Thursday, 28 February 2013

Unbunging the toilet...

This has to be one of the worst jobs to tackle yourself but if you want to save money, it has to be done. Yep folks, the smelly question of a blocked sewage pipe!

We had noticed the toilet water was taking an age to go down and today, it wouldn't empty at all. Good job we noticed otherwise the next flush would have seen the toilet contents all over the floor and probably out into the rest of our house. Heaven forbid.

Anyway, B. who we go walking with, lent us her brand new rods, and off we went. After getting changed into gardening clothes, the drain cover needed to be located under the gravel. We had a rough idea where it was and after removing a small lavender plant from above it, it was exposed.
Lifting up the rather heavy lid we could see nothing untoward in the drain. There are 3 that feed into it, one from our kitchen sink (the other side of the house and under the floor!), the bathroom sink and the toilet. Having un-bunged the kitchen pipe 25 years ago, when DB was away and I had to do it all by myself, this pipe was easy to identify.
The bath sink was also easy to identify after putting some water down the plug hole (saved us having to get our hands in the full toilet – see, quick thinking wins the day). Now we knew what pipe to tackle and it took about 20 minutes to clear. I'll spare you the gory picture, it smelt as bad as it looked.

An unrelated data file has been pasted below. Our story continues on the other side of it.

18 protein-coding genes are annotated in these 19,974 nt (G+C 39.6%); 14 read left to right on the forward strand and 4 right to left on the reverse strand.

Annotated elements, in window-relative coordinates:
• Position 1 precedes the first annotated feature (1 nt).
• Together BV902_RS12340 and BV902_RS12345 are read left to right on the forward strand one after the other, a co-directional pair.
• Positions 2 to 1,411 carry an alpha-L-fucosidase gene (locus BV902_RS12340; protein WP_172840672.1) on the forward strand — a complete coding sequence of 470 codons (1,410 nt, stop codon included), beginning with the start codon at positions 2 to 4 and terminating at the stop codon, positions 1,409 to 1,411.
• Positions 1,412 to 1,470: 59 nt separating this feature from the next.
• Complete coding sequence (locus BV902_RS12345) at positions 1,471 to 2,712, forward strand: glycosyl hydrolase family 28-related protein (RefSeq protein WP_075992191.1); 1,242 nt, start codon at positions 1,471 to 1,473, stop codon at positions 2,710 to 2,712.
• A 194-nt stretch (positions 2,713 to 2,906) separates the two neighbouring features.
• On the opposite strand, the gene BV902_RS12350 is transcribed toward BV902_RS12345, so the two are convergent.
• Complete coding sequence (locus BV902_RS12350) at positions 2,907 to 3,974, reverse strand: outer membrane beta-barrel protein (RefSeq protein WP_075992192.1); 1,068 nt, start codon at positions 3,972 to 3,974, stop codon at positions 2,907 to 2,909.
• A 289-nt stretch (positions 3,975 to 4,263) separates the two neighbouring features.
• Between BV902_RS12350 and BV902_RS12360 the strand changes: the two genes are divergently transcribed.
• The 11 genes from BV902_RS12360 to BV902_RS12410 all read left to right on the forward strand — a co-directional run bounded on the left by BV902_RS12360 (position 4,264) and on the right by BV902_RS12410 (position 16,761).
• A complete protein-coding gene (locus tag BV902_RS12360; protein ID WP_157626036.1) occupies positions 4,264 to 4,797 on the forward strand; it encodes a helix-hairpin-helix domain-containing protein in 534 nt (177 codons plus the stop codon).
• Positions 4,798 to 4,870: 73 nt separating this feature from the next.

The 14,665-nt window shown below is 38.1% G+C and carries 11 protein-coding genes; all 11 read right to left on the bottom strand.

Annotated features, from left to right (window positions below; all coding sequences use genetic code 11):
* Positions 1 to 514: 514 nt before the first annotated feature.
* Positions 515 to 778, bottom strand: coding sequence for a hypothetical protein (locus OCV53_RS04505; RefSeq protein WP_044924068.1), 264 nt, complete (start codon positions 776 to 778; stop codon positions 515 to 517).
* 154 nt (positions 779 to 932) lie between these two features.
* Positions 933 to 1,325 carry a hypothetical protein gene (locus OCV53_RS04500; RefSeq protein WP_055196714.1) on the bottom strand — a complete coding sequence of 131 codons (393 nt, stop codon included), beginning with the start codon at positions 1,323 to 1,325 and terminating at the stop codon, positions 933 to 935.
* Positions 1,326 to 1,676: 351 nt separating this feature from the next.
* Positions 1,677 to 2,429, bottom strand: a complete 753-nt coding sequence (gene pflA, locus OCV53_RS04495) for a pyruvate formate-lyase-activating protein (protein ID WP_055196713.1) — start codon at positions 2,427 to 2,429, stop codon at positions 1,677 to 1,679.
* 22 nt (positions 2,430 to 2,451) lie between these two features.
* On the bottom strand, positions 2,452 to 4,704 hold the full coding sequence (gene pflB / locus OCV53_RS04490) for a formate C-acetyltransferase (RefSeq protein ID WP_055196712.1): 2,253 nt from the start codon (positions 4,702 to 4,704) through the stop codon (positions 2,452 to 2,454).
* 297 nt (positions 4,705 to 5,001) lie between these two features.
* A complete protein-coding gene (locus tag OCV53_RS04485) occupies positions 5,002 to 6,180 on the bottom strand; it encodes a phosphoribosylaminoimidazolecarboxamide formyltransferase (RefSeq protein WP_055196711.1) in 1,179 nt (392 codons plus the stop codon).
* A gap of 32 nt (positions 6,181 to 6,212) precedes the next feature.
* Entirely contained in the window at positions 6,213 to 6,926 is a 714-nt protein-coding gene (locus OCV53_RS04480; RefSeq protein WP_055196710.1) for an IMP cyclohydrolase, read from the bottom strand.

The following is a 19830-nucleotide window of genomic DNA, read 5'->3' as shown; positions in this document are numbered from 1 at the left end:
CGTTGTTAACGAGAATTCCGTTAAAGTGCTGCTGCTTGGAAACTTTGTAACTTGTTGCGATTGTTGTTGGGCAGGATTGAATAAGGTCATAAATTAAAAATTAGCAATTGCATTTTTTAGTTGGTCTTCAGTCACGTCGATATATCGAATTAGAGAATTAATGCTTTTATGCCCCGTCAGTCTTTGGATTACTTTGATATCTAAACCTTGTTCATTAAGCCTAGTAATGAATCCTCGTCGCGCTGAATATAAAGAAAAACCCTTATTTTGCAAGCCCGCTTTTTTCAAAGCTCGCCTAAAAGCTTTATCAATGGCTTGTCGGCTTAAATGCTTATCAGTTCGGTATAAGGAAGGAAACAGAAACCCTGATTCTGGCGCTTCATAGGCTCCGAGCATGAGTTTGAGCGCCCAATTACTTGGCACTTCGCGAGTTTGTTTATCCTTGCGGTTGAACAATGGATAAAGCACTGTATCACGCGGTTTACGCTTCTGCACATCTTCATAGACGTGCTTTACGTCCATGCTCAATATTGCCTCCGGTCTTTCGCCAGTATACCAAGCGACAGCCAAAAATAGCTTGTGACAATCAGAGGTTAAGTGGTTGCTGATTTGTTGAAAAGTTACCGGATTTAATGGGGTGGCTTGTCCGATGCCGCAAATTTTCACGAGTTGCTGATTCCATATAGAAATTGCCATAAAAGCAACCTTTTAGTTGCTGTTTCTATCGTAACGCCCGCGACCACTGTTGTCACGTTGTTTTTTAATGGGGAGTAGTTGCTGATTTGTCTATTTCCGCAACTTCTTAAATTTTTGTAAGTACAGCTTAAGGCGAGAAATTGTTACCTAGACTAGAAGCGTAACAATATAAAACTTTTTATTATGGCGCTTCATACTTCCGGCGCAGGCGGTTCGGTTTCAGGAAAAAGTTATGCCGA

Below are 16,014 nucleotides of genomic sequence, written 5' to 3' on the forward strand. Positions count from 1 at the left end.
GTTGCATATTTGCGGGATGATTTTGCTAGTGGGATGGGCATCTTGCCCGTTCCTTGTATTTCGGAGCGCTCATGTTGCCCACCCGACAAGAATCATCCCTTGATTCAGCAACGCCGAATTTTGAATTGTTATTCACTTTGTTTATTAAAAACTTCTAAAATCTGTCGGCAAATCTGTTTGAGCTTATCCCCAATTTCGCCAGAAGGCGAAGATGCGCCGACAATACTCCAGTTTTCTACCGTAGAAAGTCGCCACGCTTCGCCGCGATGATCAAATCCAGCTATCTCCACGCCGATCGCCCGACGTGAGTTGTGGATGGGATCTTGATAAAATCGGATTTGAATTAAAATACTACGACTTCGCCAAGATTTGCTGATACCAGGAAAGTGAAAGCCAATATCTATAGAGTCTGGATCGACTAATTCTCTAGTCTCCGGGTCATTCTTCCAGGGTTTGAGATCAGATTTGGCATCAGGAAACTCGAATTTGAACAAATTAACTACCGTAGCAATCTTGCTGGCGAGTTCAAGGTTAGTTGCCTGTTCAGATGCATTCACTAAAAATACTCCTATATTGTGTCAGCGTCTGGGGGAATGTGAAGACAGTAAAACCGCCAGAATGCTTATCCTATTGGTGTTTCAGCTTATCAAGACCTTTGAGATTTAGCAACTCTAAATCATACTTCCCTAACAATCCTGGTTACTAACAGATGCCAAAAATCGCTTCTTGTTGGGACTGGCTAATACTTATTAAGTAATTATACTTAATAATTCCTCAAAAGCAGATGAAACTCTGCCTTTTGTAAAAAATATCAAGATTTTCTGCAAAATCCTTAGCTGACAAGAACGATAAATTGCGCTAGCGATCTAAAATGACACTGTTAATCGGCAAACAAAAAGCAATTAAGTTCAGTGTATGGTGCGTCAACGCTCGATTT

Needless to say, lots of stuff came down consisting mainly of baby nappy liners. I had been using one of these each time I cleaned the toilet and without thinking flushed it down. A few weeks ago, I stopped doing so but obviously by then, they had got stuck. We had remembered to use a catcher to get things out, otherwise they may have gone down the main sewage pipe which leads onto the street and got stuck there. That would have cost a fortune to get sorted out.

Many buckets of washing soda crystals flushed out the whole system (we took this opportunity to clear all 3 pipes) and everywhere was once again, draining, flushing and smelling sweet and clean. We have bought B. some potted hyacinths as a thank you.

After cleaning everything we had touched and used to do the job with, we got stripped and everything went into the washing machine. It has now finished and they will hang on the line to get a good dry.


  1. Eeek! That sounds like a mucky (and potentially very expensive!) job :( Good job you were able to sort it out yourselves though, very resourceful.

    I answered your question about fleece nappy liners on my blog, but in case you haven't seen it, yes they can be reused and no they don't need hemming as fleece doesn't fray :) I just chuck them in with the nappy wash and (tmi) the poop just rolls off the liners into the loo! :)

  2. Yuck, what a horrible job. I'm ashamed to admit that I believe in equal rights until it comes to jobs like that, so I really do admire you for getting stuck in (so to speak!) x

    1. Well DB used the rods this time, I helped clean them afterwards and slush the water down everywhere.

  3. Definitely a horrible job! Tony had to unblock our drains a few years back and I had to admit I had been flushing down some of the highly absorbent kitchen roll! Never again I learned my lesson.


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